September 22, 1990 |
The International Monetary Fund said the Czech and Slovak Federal Republic has joined the global lending organization. Czechoslovakia became the 152nd country to join the IMF.
March 19, 1998 |
Clinton administration officials appealed to the House not to put antiabortion language in an $18-billion bill for the International Monetary Fund. Secretary of State Madeleine Albright, Defense Secretary William S. Cohen and Treasury Secretary Robert E. Rubin told reporters that national security could be compromised if the bill does not pass.
September 25, 1993 |
Columbia University professor Karin Lissakers, 49, will be nominated to be U.S. executive director of the International Monetary Fund, President Clinton has announced. If Lissakers is confirmed by the Senate, she will represent the United States on the 24-member board, which sets policy for the IMF.
July 16, 1998 |
A key U.S. congressional panel voted to give the International Monetary Fund $3.4 billion, a fraction of the $18 billion the White House says the IMF needs to help deal with global financial emergencies. Despite warnings that IMF cash reserves are depleted, the House Appropriations' foreign operations subcommittee approved, by voice vote, only $3.4 billion for the lending agency as part of a $16.2-billion spending package.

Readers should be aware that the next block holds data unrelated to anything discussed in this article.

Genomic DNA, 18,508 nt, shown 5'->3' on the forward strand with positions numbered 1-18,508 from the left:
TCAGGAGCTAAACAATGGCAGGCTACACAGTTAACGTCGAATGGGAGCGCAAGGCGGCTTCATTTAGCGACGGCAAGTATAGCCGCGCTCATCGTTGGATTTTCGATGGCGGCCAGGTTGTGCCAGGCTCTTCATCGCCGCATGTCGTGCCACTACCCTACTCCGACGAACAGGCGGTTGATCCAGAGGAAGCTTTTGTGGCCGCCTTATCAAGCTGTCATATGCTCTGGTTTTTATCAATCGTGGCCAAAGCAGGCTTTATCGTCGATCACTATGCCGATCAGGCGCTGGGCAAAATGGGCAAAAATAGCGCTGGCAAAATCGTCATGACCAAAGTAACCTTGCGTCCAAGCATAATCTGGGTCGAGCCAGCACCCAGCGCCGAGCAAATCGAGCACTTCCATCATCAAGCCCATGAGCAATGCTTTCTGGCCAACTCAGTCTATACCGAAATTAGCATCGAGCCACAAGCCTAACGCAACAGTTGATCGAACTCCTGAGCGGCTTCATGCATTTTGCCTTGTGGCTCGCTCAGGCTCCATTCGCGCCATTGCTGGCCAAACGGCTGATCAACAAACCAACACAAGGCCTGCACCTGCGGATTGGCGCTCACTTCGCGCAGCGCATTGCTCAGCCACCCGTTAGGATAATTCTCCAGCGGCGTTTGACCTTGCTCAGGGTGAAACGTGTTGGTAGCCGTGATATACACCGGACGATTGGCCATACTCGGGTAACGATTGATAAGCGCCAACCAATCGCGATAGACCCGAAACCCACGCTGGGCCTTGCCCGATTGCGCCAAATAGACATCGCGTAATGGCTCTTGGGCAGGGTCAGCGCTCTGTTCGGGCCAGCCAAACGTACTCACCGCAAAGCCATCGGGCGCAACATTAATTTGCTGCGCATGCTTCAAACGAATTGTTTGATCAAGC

July 9, 1998 |
Coal miners blocked the Trans-Siberian railroad for a sixth day in the most visible sign of a cash crunch that has the nation racing against the clock to secure a bailout from the international community. The government said it expected the International Monetary Fund to decide within a month on a new credit package worth $10 billion to $15 billion, which would allow the nation to meet its obligations.
April 23, 2006 |
The International Monetary Fund won new powers to police the world economy after its 184 member countries endorsed a framework to monitor how the economic policies of one country affects others. The countries, represented by finance ministers or central bank governors, also agreed that some emerging economies needed more say in IMF decision-making. "We resolve to make the IMF more fit for purpose in a global economy," said Gordon Brown, Britain's finance minister.